The place that travel writer Pico Iyer would most like to go? Nowhere. In a counterintuitive and lyrical meditation, Iyer takes a look at the incredible insight that comes with taking time for stillness. In our world of constant movement and distraction, he teases out strategies we all can use to take back a few minutes out of every day, or a few days out of every season. It’s the talk for anyone who feels overwhelmed by the demands for our world.
You’ve been offered a job but the salary wasn’t the number you were hoping to hear. Or you’ve received a bid on a project and it’s under what you think it’s worth. Instead of accepting the deal in disappointment or firing back with another amount, sports agent Molly Fletcher says it’s time to start a conversation.
Unfortunately, most of the world doesn’t ask for what it wants. A recent survey by Salary.com found that just 44% of people negotiate for a better salary.
And companies are happy when you don’t negotiate, says Fletcher: “Few offer their best price out of the gate,” she says.
Feldman is a "creative thinker," one of the key entrepreneurial strengths identified by significant new research into entrepreneurship. Over five years, Gallup, the global research and consulting firm, studied more than 4,000 founders to understand the talents that foster business creation and growth, and determined the 10 most significant. The organization then created an online assessment tool to measure those talents in individuals. The tool is the latest iteration of Gallup's very popular StrengthsFinder methodology, introduced by Marcus Buckingham and Donald O. Clifton in their 2001 best-selling book, Now, Discover Your Strengths.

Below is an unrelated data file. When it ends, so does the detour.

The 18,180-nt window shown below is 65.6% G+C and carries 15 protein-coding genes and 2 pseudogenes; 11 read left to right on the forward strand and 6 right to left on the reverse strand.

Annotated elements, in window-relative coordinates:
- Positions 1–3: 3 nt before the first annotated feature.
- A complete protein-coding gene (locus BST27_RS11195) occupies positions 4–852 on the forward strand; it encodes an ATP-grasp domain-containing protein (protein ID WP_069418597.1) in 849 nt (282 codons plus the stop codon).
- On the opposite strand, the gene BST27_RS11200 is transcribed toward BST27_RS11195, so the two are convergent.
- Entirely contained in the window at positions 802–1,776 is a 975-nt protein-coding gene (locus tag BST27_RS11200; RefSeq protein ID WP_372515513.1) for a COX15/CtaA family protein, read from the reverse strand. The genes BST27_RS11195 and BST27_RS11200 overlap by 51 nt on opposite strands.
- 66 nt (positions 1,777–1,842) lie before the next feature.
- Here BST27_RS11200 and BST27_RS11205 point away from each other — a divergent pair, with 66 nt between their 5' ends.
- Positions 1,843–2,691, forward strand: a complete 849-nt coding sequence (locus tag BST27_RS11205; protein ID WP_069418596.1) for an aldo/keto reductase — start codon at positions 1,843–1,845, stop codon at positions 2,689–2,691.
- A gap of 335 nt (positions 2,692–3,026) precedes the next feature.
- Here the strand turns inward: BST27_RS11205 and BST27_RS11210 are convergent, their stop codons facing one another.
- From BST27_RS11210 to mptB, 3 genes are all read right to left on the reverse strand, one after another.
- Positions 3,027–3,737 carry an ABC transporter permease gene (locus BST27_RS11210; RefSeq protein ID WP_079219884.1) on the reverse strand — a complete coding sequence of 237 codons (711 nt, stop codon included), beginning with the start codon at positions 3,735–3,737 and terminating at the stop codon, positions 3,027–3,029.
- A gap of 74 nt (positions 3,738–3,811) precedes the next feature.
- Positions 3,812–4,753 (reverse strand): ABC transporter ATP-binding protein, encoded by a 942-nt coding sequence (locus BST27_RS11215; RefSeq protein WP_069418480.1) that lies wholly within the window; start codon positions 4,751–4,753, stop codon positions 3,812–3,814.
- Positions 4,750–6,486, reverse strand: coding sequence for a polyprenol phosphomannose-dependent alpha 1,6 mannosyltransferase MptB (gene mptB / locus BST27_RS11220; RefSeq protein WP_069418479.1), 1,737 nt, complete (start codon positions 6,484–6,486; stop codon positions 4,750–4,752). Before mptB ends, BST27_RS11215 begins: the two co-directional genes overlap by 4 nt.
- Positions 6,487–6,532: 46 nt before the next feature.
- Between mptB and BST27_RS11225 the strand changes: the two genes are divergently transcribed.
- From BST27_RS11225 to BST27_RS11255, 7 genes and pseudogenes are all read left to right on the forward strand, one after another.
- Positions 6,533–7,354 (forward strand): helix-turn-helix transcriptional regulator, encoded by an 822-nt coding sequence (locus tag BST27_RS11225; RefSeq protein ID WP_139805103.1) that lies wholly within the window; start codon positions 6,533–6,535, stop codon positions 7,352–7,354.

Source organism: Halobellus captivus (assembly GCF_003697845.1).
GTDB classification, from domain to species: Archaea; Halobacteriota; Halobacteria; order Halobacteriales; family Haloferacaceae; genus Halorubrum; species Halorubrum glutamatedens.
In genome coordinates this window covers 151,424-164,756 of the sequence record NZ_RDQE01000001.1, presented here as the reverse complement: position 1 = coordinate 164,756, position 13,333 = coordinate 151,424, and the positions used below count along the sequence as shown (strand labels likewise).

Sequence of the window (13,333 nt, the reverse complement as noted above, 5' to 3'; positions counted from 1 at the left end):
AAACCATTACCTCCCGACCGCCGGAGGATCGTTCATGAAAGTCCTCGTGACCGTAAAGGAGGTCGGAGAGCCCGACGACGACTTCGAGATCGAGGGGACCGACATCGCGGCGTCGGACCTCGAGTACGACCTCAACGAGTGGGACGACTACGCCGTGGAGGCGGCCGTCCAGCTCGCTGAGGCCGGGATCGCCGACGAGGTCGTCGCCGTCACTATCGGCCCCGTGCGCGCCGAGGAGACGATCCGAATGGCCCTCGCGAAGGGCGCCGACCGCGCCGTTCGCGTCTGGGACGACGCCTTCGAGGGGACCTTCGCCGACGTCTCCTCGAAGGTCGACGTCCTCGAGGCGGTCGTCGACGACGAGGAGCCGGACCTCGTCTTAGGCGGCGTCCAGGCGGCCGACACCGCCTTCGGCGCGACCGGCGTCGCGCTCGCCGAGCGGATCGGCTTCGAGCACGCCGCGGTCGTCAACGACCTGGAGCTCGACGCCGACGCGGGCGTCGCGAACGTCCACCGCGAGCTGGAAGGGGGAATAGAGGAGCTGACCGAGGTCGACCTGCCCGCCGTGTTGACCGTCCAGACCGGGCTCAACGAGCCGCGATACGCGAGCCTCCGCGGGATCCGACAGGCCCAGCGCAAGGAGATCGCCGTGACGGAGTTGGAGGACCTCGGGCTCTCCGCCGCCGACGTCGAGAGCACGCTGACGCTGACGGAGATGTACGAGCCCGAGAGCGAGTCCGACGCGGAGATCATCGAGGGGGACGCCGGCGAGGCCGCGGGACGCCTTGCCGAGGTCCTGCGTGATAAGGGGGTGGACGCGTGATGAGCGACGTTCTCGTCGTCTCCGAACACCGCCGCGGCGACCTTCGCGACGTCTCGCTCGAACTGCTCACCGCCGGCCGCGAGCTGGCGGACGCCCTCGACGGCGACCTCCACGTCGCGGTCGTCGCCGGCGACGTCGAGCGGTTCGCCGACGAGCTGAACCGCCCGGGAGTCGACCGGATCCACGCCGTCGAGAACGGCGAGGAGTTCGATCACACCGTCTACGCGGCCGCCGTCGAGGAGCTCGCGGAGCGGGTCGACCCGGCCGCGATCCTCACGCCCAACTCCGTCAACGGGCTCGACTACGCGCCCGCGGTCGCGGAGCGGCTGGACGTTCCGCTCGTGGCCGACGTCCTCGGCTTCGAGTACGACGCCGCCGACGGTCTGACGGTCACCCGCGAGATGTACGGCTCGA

It's called the "Flynn effect" -- the fact that each generation scores higher on an IQ test than the generation before it. Are we actually getting smarter, or just thinking differently? In this fast-paced spin through the cognitive history of the 20th century, moral philosopher James Flynn suggests that changes in the way we think have had surprising (and not always positive) consequences.
The human brain is one of the most powerful instruments in the world (simulating a single second of human brain activity would require almost 83,000 processors). We have the ingenuity to build civilizations, feed billions of people and form organized societies governed by a common set of laws. In spite of its cleverness, our brain (being …